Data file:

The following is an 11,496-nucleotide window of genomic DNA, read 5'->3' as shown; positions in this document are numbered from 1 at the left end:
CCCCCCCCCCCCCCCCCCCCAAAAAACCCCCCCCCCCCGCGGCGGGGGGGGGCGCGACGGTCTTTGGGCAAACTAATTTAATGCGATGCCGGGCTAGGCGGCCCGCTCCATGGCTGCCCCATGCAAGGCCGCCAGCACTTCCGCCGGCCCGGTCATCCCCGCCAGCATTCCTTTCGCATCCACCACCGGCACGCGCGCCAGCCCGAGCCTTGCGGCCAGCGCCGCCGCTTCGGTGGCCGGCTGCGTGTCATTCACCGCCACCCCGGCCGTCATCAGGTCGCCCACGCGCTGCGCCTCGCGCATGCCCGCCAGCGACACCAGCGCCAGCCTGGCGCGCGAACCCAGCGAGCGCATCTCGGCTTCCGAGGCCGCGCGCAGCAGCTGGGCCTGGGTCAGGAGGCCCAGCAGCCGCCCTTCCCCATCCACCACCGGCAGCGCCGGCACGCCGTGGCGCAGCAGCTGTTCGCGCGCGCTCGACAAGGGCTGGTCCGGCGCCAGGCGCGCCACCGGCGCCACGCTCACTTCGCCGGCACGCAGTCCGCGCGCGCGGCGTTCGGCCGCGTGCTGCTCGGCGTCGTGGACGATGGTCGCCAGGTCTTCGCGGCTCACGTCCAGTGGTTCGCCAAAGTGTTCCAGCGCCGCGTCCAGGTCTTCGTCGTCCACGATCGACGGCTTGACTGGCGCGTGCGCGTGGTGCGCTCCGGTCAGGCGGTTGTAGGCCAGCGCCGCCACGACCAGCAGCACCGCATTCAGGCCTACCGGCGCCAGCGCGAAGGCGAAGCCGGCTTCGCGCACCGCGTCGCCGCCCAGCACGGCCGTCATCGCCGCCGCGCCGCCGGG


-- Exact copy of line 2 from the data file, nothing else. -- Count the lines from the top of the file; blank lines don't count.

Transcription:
CCCCCCCCCCCCCCCCCCCCAAAAAACCCCCCCCCCCCGCGGCGGGGGGGGGCGCGACGGTCTTTGGGCAAACTAATTTAATGCGATGCCGGGCTAGGCGGCCCGCTCCATGGCTGCCCCATGCAAGGCCGCCAGCACTTCCGCCGGCCCGGTCATCCCCGCCAGCATTCCTTTCGCATCCACCACCGGCACGCGCGCCAGCCCGAGCCTTGCGGCCAGCGCCGCCGCTTCGGTGGCCGGCTGCGTGTCATTCACCGCCACCCCGGCCGTCATCAGGTCGCCCACGCGCTGCGCCTCGCGCATGCCCGCCAGCGACACCAGCGCCAGCCTGGCGCGCGAACCCAGCGAGCGCATCTCGGCTTCCGAGGCCGCGCGCAGCAGCTGGGCCTGGGTCAGGAGGCCCAGCAGCCGCCCTTCCCCATCCACCACCGGCAGCGCCGGCACGCCGTGGCGCAGCAGCTGTTCGCGCGCGCTCGACAAGGGCTGGTCCGGCGCCAGGCGCGCCACCGGCGCCACGCTCACTTCGCCGGCACGCAGTCCGCGCGCGCGGCGTTCGGCCGCGTGCTGCTCGGCGTCGTGGACGATGGTCGCCAGGTCTTCGCGGCTCACGTCCAGTGGTTCGCCAAAGTGTTCCAGCGCCGCGTCCAGGTCTTCGTCGTCCACGATCGACGGCTTGACTGGCGCGTGCGCGTGGTGCGCTCCGGTCAGGCGGTTGTAGGCCAGCGCCGCCACGACCAGCAGCACCGCATTCAGGCCTACCGGCGCCAGCGCGAAGGCGAAGCCGGCTTCGCGCACCGCGTCGCCGCCCAGCACGGCCGTCATCGCCGCCGCGCCGCCGGG